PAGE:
Defining the term – what exactly is a “smart city”?
Cities are networks: they host a variety of agents that interact on very complex levels. In order for cities to “grow” and “live,” they need to be attractive to residents, businesses, and visitors alike. And they require efficient future investments to remain competitive with other urban centers. To retain and enhance their competitive edge, cities can deliberately engage and connect their different networks, helping them to achieve sustainability and identifying previously overlooked areas of growth: Cities need to become “smarter.”
Sounds like a nice, but theoretical idea? Well, consider how cities supply their inhabitants with power, water, waste disposal, street and building maintenance, safety (crime, fire, weather, health), and transportation (of goods, people) in order to keep everyday life running. Beyond these obvious physical infrastructural requirements, however, policy makers also need to keep an eye on other, less tangible but no less important quality of life factors that attract a thriving population. People want to work, grow, and learn; they crave entertainment and creative stimulation; and, most of all, they want to have a say in decisions.
With this in mind, smart city concepts also address environmental, social, and intellectual issues. And, what is more, they connect all of these issues – mostly via “smart” communication technologies like sensors, smartphones, or the internet – to establish a more sustainable and stimulating environment.
Getting around – the question of transport
One of the most obvious aspects that springs to mind is urban mobility. Since nobody enjoys congested streets, crammed with single-occupancy cars, or subway systems straining at the seams, the idea of shared-use and on-demand transportation is central to most “smart city” concepts. The Massachusetts Institute of Technology (MIT), a leading university in the field, even funds its own City Science team. Co-director Kent Larson stresses the need to return cities to their urban cell origin, where everything you need is within easy reach. On this note, he discusses the interconnection of local mobility hubs, i. e. neighborhood centers that cover all immediate needs and facilitate mobility in two different ways.
First of all, individual cells or neighborhoods are linked via mass transit systems – planned with efficiency and sustainability in mind. One such example would be Vienna’s “smart” Ecotram, equipped with digital sensors that anticipate heat build-up from sunlight or cold drafts resulting from strong winds. At the same time, the Ecotram constantly “learns” from statistical data and extrapolates expected passenger volumes for any given time and place, presetting the car’s heat and air accordingly. The pilot scheme is currently being field-tested on the city’s tram line 62 until March 2014.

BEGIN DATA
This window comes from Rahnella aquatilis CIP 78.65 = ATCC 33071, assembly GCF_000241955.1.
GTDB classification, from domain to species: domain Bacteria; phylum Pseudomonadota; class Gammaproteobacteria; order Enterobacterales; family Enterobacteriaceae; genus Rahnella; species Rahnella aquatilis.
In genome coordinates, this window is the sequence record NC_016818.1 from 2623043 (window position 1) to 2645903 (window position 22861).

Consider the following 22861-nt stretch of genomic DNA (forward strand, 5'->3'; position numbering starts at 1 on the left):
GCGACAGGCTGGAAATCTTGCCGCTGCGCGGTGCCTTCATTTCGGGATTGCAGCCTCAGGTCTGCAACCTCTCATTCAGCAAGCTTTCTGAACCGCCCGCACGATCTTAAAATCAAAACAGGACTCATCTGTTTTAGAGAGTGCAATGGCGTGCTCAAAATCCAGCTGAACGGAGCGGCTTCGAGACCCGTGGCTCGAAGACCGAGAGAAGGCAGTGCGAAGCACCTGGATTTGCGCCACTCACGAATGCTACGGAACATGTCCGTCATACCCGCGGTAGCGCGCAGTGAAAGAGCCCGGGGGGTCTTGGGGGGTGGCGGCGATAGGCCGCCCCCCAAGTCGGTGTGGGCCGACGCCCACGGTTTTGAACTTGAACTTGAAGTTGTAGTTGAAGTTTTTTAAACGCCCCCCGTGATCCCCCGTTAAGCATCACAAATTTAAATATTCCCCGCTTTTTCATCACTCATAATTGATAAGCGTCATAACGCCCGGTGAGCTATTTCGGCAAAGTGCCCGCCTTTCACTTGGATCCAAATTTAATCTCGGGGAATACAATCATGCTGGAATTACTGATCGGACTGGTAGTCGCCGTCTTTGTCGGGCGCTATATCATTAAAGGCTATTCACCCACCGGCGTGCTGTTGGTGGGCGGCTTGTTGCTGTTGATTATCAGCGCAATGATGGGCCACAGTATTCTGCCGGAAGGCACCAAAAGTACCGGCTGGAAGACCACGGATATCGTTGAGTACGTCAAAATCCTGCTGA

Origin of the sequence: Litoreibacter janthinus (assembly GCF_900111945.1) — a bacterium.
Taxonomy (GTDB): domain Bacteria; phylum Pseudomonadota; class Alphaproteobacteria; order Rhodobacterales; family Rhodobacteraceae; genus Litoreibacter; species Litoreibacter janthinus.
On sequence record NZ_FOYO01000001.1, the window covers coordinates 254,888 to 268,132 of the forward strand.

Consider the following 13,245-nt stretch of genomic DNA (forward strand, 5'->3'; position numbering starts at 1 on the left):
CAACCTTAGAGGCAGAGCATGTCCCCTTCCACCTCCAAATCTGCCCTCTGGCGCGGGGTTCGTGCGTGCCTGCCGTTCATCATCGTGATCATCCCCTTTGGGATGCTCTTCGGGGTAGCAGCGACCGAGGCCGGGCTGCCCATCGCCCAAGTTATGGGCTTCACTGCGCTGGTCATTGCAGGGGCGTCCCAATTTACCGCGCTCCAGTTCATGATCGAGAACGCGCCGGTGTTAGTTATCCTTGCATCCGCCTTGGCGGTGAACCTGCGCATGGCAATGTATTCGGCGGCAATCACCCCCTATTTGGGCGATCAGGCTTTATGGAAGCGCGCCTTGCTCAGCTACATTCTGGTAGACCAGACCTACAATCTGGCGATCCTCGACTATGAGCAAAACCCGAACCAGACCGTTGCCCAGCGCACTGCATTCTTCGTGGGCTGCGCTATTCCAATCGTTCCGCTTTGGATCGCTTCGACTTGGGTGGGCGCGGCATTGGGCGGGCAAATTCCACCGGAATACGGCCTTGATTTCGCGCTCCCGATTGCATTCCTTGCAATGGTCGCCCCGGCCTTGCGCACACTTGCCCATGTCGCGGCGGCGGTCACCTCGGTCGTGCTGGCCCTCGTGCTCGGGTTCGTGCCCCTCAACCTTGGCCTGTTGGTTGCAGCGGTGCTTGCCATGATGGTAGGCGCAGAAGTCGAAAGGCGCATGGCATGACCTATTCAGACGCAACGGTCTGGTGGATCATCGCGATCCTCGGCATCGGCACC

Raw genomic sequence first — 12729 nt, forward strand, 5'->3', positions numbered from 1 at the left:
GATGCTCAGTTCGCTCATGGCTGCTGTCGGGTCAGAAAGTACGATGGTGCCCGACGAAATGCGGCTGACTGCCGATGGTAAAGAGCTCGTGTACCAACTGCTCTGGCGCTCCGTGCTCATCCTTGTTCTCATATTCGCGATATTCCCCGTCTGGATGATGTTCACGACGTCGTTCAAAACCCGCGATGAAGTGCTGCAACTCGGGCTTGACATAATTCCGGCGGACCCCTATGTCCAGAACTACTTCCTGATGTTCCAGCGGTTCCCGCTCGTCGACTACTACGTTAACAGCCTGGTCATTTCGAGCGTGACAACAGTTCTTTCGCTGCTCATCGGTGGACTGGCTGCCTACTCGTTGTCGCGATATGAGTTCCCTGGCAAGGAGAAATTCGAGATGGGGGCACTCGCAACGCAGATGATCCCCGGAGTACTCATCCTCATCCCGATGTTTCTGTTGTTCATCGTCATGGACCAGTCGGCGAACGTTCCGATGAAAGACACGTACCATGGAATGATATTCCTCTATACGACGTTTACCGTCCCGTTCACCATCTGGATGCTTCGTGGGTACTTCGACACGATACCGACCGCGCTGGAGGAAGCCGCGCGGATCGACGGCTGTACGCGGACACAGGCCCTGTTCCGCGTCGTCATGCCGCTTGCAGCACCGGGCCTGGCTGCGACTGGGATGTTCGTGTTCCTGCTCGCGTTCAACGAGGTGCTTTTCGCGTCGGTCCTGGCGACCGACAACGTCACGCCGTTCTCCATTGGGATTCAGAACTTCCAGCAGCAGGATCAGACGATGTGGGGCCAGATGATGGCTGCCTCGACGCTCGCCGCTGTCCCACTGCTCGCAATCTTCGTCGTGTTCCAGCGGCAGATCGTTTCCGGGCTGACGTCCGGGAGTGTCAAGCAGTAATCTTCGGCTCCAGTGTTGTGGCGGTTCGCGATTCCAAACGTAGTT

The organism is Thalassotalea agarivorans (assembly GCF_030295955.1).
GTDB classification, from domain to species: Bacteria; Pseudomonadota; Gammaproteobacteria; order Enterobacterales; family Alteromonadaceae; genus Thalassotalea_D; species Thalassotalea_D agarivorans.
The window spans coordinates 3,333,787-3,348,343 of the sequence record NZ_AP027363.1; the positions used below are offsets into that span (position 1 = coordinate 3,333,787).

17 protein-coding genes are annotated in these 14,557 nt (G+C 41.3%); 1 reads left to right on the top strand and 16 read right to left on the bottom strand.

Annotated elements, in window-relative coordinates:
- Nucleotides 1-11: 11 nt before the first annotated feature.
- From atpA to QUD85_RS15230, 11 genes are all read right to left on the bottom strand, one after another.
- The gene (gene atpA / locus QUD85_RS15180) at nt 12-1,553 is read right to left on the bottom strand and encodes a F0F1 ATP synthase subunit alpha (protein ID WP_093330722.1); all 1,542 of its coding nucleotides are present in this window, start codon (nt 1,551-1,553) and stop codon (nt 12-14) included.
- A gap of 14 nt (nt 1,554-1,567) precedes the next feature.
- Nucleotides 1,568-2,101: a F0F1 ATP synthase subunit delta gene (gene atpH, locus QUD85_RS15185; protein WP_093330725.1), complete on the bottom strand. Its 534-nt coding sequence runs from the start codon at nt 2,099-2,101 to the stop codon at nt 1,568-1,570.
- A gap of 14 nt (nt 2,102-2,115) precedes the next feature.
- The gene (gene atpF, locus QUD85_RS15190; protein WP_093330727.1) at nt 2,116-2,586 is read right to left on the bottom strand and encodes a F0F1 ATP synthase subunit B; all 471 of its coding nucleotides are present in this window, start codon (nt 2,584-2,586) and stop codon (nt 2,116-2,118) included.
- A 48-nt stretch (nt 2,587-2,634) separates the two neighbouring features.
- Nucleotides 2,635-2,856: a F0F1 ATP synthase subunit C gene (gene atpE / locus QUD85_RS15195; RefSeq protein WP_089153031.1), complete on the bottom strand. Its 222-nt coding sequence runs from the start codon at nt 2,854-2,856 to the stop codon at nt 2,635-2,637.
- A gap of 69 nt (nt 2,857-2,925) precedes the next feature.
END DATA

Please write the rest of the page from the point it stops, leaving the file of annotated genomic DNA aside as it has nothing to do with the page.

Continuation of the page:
At the same time, to mitigate the environmental impact of individualized transport and to explore more sustainable solutions, smart cities like Cologne invest heavily in alternative energy sources for transportation. The city has already installed 14 electronic charging stations for electronic vehicles in the urban center. More are scheduled to follow, boosting the attraction and feasibility of e-car use among its citizens.
A second smart approach seeks to improve mobility within any particular urban cell. Here, smart cities tend to focus on individual shared-use solutions like bike stations, compact rented electric vehicles, or peer-to-peer car sharing. Many cities already have such solutions in place, often complemented by offerings from the corporate sector to fill the economic gap of such systems: Daimler’s own car sharing service Car2Go now features more than 9.000 smart cars for easy and short-term rental in 25 European cities. Bike rental, too, enjoys great popularity across the globe and smart cities like Boston not only offer easy access sharing stations like the Hubway, but also support cycling through better bike lanes and reclaiming car-dominated street estate.
Even smarter – when it comes to upping the social and informational capital of the city – are solutions that add a peer-to-peer element to the administrative or corporate mix, thus strengthening the communities’ social ties. One such example is the Amsterdam WeGo project – a non-corporate and app-based car sharing scheme that connects would-be renters to a network of private users that hire out their specially adapted private vehicles.
With their multi-pronged approach to transportation, smart cities support a wealth of solutions that make getting around a lot easier – and ultimately enhance the quality of life in the urban environment.
Text: Lars Schmeink
Header image: aidasonne / photocase.com